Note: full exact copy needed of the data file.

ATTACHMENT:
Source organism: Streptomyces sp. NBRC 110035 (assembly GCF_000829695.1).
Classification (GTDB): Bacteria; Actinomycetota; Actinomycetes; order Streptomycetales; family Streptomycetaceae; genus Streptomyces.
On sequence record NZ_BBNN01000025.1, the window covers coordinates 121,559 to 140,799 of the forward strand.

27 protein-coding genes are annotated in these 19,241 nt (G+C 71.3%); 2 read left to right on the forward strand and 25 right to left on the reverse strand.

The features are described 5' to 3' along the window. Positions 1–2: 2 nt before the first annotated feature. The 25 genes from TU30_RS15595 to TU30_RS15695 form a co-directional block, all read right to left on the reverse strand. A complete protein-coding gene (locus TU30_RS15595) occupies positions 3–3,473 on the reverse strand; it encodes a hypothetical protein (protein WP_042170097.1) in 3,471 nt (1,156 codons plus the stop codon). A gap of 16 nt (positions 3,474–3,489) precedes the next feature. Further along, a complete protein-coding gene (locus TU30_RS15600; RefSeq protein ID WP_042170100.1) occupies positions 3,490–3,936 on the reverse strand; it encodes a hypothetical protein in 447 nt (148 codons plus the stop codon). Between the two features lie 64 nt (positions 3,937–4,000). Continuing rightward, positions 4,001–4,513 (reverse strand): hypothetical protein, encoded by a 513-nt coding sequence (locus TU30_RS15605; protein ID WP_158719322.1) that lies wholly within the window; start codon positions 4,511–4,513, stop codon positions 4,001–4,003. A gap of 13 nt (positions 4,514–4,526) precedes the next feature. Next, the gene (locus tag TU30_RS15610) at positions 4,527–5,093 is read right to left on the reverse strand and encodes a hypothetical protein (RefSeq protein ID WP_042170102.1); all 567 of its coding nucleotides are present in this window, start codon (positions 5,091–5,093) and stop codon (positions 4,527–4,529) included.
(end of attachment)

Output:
Source organism: Streptomyces sp. NBRC 110035 (assembly GCF_000829695.1).
Classification (GTDB): Bacteria; Actinomycetota; Actinomycetes; order Streptomycetales; family Streptomycetaceae; genus Streptomyces.
On sequence record NZ_BBNN01000025.1, the window covers coordinates 121,559 to 140,799 of the forward strand.

27 protein-coding genes are annotated in these 19,241 nt (G+C 71.3%); 2 read left to right on the forward strand and 25 right to left on the reverse strand.

The features are described 5' to 3' along the window. Positions 1–2: 2 nt before the first annotated feature. The 25 genes from TU30_RS15595 to TU30_RS15695 form a co-directional block, all read right to left on the reverse strand. A complete protein-coding gene (locus TU30_RS15595) occupies positions 3–3,473 on the reverse strand; it encodes a hypothetical protein (protein WP_042170097.1) in 3,471 nt (1,156 codons plus the stop codon). A gap of 16 nt (positions 3,474–3,489) precedes the next feature. Further along, a complete protein-coding gene (locus TU30_RS15600; RefSeq protein ID WP_042170100.1) occupies positions 3,490–3,936 on the reverse strand; it encodes a hypothetical protein in 447 nt (148 codons plus the stop codon). Between the two features lie 64 nt (positions 3,937–4,000). Continuing rightward, positions 4,001–4,513 (reverse strand): hypothetical protein, encoded by a 513-nt coding sequence (locus TU30_RS15605; protein ID WP_158719322.1) that lies wholly within the window; start codon positions 4,511–4,513, stop codon positions 4,001–4,003. A gap of 13 nt (positions 4,514–4,526) precedes the next feature. Next, the gene (locus tag TU30_RS15610) at positions 4,527–5,093 is read right to left on the reverse strand and encodes a hypothetical protein (RefSeq protein ID WP_042170102.1); all 567 of its coding nucleotides are present in this window, start codon (positions 5,091–5,093) and stop codon (positions 4,527–4,529) included.